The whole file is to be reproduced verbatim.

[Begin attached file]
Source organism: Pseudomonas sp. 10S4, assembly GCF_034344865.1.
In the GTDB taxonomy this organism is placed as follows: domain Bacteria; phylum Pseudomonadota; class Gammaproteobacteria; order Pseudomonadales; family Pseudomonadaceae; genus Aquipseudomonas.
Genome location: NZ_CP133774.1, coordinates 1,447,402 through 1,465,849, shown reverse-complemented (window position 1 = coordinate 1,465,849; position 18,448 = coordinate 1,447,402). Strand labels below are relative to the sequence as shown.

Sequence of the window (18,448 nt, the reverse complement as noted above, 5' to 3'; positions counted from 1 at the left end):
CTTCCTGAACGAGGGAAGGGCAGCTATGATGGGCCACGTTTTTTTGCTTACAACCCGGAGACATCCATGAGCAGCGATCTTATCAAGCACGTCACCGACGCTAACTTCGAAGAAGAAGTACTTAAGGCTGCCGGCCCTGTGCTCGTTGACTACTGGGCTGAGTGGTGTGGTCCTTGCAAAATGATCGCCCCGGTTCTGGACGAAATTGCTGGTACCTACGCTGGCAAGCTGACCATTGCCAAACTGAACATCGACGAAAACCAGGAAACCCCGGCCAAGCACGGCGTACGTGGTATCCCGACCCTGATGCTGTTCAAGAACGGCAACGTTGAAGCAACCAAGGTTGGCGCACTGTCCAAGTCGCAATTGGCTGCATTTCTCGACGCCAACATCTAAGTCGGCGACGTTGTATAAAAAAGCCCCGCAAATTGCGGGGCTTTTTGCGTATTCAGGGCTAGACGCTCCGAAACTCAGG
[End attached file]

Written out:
Source organism: Pseudomonas sp. 10S4, assembly GCF_034344865.1.
In the GTDB taxonomy this organism is placed as follows: domain Bacteria; phylum Pseudomonadota; class Gammaproteobacteria; order Pseudomonadales; family Pseudomonadaceae; genus Aquipseudomonas.
Genome location: NZ_CP133774.1, coordinates 1,447,402 through 1,465,849, shown reverse-complemented (window position 1 = coordinate 1,465,849; position 18,448 = coordinate 1,447,402). Strand labels below are relative to the sequence as shown.

Sequence of the window (18,448 nt, the reverse complement as noted above, 5' to 3'; positions counted from 1 at the left end):
CTTCCTGAACGAGGGAAGGGCAGCTATGATGGGCCACGTTTTTTTGCTTACAACCCGGAGACATCCATGAGCAGCGATCTTATCAAGCACGTCACCGACGCTAACTTCGAAGAAGAAGTACTTAAGGCTGCCGGCCCTGTGCTCGTTGACTACTGGGCTGAGTGGTGTGGTCCTTGCAAAATGATCGCCCCGGTTCTGGACGAAATTGCTGGTACCTACGCTGGCAAGCTGACCATTGCCAAACTGAACATCGACGAAAACCAGGAAACCCCGGCCAAGCACGGCGTACGTGGTATCCCGACCCTGATGCTGTTCAAGAACGGCAACGTTGAAGCAACCAAGGTTGGCGCACTGTCCAAGTCGCAATTGGCTGCATTTCTCGACGCCAACATCTAAGTCGGCGACGTTGTATAAAAAAGCCCCGCAAATTGCGGGGCTTTTTGCGTATTCAGGGCTAGACGCTCCGAAACTCAGG